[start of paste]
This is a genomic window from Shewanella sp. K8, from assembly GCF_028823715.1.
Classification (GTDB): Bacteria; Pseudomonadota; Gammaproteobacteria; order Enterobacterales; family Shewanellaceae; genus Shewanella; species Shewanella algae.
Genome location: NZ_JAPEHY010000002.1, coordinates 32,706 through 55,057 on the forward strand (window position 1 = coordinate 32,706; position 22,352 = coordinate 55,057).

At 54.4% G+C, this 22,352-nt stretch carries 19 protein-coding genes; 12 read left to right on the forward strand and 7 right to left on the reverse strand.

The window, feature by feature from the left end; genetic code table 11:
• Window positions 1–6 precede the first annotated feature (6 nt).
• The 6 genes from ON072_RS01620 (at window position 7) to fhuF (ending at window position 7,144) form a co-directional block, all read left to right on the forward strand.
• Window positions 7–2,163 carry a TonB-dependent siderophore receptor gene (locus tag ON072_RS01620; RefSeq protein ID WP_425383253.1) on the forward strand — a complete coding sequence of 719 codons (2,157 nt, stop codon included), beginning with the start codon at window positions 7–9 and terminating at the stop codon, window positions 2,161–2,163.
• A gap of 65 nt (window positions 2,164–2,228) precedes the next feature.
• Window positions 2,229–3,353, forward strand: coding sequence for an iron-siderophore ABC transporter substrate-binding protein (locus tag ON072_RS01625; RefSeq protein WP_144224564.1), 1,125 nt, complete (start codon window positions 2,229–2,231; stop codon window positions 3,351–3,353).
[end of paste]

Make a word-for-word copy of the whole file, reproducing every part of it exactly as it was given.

This is a genomic window from Shewanella sp. K8, from assembly GCF_028823715.1.
Classification (GTDB): Bacteria; Pseudomonadota; Gammaproteobacteria; order Enterobacterales; family Shewanellaceae; genus Shewanella; species Shewanella algae.
Genome location: NZ_JAPEHY010000002.1, coordinates 32,706 through 55,057 on the forward strand (window position 1 = coordinate 32,706; position 22,352 = coordinate 55,057).

At 54.4% G+C, this 22,352-nt stretch carries 19 protein-coding genes; 12 read left to right on the forward strand and 7 right to left on the reverse strand.

The window, feature by feature from the left end; genetic code table 11:
• Window positions 1–6 precede the first annotated feature (6 nt).
• The 6 genes from ON072_RS01620 (at window position 7) to fhuF (ending at window position 7,144) form a co-directional block, all read left to right on the forward strand.
• Window positions 7–2,163 carry a TonB-dependent siderophore receptor gene (locus tag ON072_RS01620; RefSeq protein ID WP_425383253.1) on the forward strand — a complete coding sequence of 719 codons (2,157 nt, stop codon included), beginning with the start codon at window positions 7–9 and terminating at the stop codon, window positions 2,161–2,163.
• A gap of 65 nt (window positions 2,164–2,228) precedes the next feature.
• Window positions 2,229–3,353, forward strand: coding sequence for an iron-siderophore ABC transporter substrate-binding protein (locus tag ON072_RS01625; RefSeq protein WP_144224564.1), 1,125 nt, complete (start codon window positions 2,229–2,231; stop codon window positions 3,351–3,353).